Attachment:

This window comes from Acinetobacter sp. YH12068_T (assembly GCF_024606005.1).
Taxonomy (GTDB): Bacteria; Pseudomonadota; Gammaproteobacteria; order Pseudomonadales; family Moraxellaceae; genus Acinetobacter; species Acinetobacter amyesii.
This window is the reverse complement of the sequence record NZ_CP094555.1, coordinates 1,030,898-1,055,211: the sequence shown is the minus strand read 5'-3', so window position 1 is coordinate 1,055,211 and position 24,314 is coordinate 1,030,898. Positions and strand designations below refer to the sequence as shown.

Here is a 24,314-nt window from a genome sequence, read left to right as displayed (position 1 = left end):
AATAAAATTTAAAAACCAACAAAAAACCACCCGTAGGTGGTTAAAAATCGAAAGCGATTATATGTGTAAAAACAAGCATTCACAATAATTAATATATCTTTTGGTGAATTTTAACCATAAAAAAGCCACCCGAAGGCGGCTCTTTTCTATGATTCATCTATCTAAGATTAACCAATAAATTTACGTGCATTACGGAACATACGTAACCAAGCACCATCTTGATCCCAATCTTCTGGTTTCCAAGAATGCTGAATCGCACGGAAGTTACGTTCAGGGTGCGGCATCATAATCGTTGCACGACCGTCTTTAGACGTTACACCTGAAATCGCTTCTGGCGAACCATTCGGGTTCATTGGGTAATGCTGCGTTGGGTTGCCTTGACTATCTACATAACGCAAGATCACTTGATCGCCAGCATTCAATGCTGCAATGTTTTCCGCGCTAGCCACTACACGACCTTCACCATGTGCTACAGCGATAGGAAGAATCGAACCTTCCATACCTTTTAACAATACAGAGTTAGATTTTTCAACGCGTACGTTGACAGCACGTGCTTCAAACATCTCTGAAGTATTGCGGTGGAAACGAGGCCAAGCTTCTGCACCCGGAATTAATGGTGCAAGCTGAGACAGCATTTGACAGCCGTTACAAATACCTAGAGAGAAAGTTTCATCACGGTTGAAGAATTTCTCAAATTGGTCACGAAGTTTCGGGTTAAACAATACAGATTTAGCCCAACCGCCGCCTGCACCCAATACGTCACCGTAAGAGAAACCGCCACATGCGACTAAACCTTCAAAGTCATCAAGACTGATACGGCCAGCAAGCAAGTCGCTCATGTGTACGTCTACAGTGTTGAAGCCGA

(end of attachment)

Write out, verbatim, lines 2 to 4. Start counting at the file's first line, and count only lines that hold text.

Taxonomy (GTDB): Bacteria; Pseudomonadota; Gammaproteobacteria; order Pseudomonadales; family Moraxellaceae; genus Acinetobacter; species Acinetobacter amyesii.
This window is the reverse complement of the sequence record NZ_CP094555.1, coordinates 1,030,898-1,055,211: the sequence shown is the minus strand read 5'-3', so window position 1 is coordinate 1,055,211 and position 24,314 is coordinate 1,030,898. Positions and strand designations below refer to the sequence as shown.

Here is a 24,314-nt window from a genome sequence, read left to right as displayed (position 1 = left end):